[Yup, quiet yet again, and I fear end of June is the light at the end of the tunnel, but I’m trying to break the sad hiatus over here ]
I remember seeing positive reviews of Sarah Addison Allen’s books, but what kept me away was knowing that they had a bit of magical realism in them. This is my confession – high school has ruined magical realism for me. It made me hate magical realism. I have avoided it for a very long time since, but because the cruise library had a very small section, The Sugar Queen was the only book I was remotely interested in, so I picked it up on a whim. It was fortunate that limited choices led me to this one, because I ended up really liking it despite my prejudice.
The Premise: Josey Cirrini is trying to resign herself to a life of obedience to her mother Margaret. They are one of the richest families in Bald Slope, North Carolina, thanks to the late Marco Cirrini, who made his fortune in turning a nowhere town into a popular ski destination. Josey spends her days trying to make her mother happy, while secretly hoarding a cache of candy, romance novels and travel magazines in her closet. Then one night, Josey discovers local waitress Della Lee Baker hiding in her closet too, and Della refuses to leave without fixing up Josey’s life. Soon Josey finds herself befriending cafe owner Chloe Finley, who has problems of her own – she just kicked out her boyfriend Jake Yardley after discovering that he cheated on her. Slowly but surely Josey and Chloe’s lives intersect and change, causing a ripple effect on those around them.
My Thoughts: It’s hard to come up with a premise for this book that doesn’t sound like it has some very plot points that go off in seemingly non-related tangents. This story begins without any preamble and drops us into an odd situation – Josey finding Della Lee hiding in her closet. If you were to make any assumptions of where this is going you’d likely be wrong, but the unpredictability of the narrative is part of the charm of this novel, along with it’s infusion of odd magics.
Let’s start with Josey, because the story begins with her. Her life is regimented by her mother’s schedule and not much else. She’s constantly told what colors to wear (not red!), what to do and how much trouble she was as a child. It’s a dreary existence, despite it’s well-to-do trappings, and she could be a meek, pitiful daughter because of it, but Josey has resilience. She has her pocket of escapes and happiness – her candy and reads, her love of winter, and her secret crush on mailman Adam. Then Della Lee’s interference pushes Josey out of her rut. She tells Josey to wear a bit of makeup and that she does look good in red, that she should leave Bald Slope and see the places she dreams about, and she nags Josey to go to the courthouse to buy a grilled cheese sandwich. This leads Josey to cafe owner and excellent sandwich-maker, Chloe. It’s a hard time for Chloe too, because she just kicked out her boyfriend, but she’s still happy to befriend Josey. In fact, their friendship seems to come as easily as breathing, and it’s just the thing for both of them.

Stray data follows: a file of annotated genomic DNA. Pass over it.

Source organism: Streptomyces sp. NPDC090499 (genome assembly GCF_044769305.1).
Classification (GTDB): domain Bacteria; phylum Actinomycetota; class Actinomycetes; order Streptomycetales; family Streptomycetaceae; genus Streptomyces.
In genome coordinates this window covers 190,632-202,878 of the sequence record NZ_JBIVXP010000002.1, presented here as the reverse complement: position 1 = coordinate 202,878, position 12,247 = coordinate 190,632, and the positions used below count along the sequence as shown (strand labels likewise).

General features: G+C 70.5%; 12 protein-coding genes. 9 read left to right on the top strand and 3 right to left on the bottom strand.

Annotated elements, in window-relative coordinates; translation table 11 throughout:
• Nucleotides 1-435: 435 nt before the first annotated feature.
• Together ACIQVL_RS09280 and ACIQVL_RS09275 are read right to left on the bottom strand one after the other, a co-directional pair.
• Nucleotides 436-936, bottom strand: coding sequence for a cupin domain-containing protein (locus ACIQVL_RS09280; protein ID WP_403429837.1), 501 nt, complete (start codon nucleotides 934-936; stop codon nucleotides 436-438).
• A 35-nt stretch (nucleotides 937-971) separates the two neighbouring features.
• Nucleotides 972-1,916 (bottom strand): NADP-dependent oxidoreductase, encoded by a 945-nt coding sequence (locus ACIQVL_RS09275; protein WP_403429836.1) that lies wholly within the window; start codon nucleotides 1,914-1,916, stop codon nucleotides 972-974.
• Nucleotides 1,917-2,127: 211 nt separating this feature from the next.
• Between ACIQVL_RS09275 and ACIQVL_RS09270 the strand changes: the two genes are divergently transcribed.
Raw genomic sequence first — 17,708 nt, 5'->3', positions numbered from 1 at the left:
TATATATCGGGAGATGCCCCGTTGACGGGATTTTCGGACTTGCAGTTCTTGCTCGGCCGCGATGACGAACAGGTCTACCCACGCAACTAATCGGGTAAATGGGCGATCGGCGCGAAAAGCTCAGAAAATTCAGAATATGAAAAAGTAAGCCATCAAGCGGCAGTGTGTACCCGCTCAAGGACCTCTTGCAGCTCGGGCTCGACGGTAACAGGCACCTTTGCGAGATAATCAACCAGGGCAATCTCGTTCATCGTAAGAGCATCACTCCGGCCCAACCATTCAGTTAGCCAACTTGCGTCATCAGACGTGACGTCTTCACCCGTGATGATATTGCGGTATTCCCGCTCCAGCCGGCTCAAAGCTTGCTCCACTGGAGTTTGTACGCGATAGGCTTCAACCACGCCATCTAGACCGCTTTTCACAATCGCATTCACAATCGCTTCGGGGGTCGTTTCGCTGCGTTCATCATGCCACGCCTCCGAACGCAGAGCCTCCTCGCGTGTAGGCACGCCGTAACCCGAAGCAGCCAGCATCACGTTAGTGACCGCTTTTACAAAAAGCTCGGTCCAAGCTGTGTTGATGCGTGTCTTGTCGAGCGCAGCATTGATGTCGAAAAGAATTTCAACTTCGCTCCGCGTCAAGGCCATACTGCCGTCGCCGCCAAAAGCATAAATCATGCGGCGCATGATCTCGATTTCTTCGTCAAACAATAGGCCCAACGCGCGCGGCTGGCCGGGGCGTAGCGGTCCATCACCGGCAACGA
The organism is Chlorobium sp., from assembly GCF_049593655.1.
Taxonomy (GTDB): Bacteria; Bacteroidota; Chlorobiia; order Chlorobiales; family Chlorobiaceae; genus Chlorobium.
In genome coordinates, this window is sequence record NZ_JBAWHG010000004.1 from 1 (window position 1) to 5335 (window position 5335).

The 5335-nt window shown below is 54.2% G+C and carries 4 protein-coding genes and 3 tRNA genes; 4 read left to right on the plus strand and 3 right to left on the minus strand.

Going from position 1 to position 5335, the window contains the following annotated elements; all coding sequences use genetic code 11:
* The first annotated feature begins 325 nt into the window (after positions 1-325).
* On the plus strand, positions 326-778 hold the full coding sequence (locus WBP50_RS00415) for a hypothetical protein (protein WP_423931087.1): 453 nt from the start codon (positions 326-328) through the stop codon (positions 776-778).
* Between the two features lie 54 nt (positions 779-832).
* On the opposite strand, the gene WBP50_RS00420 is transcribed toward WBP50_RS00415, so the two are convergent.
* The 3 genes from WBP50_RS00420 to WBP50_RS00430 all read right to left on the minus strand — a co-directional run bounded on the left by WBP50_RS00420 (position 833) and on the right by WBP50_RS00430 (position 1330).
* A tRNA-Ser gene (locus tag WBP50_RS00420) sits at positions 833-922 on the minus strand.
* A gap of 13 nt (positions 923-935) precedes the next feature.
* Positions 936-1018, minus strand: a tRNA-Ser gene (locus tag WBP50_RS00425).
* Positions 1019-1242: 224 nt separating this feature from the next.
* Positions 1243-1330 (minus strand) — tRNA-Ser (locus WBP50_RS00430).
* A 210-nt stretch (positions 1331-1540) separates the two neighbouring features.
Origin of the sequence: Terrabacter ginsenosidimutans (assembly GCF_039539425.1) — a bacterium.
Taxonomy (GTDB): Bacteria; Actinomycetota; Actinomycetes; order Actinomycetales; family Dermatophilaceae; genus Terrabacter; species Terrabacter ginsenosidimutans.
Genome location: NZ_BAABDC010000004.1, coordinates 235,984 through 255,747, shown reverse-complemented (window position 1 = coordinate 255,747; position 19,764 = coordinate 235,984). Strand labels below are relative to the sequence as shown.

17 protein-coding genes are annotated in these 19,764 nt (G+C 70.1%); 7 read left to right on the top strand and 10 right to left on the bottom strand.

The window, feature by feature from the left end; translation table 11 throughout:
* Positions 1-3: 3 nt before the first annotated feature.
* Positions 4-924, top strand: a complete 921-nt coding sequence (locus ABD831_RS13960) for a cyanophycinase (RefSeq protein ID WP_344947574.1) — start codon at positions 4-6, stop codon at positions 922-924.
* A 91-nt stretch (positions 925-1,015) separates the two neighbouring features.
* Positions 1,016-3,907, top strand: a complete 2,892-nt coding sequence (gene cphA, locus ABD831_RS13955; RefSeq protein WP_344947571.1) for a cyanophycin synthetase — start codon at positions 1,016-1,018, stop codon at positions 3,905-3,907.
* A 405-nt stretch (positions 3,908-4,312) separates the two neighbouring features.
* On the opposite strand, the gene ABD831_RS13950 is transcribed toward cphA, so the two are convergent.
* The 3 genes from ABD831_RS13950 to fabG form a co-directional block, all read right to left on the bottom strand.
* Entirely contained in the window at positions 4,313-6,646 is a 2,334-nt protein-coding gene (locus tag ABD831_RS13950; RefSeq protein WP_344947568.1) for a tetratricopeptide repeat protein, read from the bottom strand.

The narrative flows easily, albeit in a route that’s difficult to foretell. We spend some time with Chloe, discovering the back story of her current problems, and even spend some time with Margaret, Josey’s mother and discover what she’s hidden behind the aging beauty’s strict adherence to propriety. The women are the central characters here, but we also spend a few moments peeking into the minds of their respective paramours, Jake and Adam, both whom are caught by surprise from the women they took for granted.
“Why hadn’t he seen it before? Three years. Why hadn’ he known she was in love with him? “Are you sure you don’t want to keep this scarf?” he called after her.
“No, you don’t want to keep it? Or no, you’re not sure?”
She looked over her shoulder at him and smiled slightly. His breath caught.
He felt a strange stirring, something he hadn’t felt in a very long time. It felt a little like when a limb falls asleep but then slowly surely, there’s a tingling, an almost uncomfortable sensation… of waking up.
Throughout it all, wondrous things happen. Della Lee is part of this magic, like the way books suddenly appear when Chloe needs them, the way water boils when Jake and Chloe get close, the way Josey came feel that Adam is nearing her house. It’s a rather quirky and charming species of magical realism; not the kind I’m used to, which is a good thing, and this charm permeates the rest of the book.
Overall: I liked it, and maybe I’m a bit surprised I did but it charmed away my misgivings about reading a book with magic realism in it. I find it hard to describe – simple, yet clever, slice-of-life, yet magical, twisty, yet genuine. I found it landed on the feel-good side, so I think I’ll be returning to Sarah Addison Allen when I’m looking for a nice read that will leave me with a small smile on my face.
Extras @ Sarah Addison Allen’s website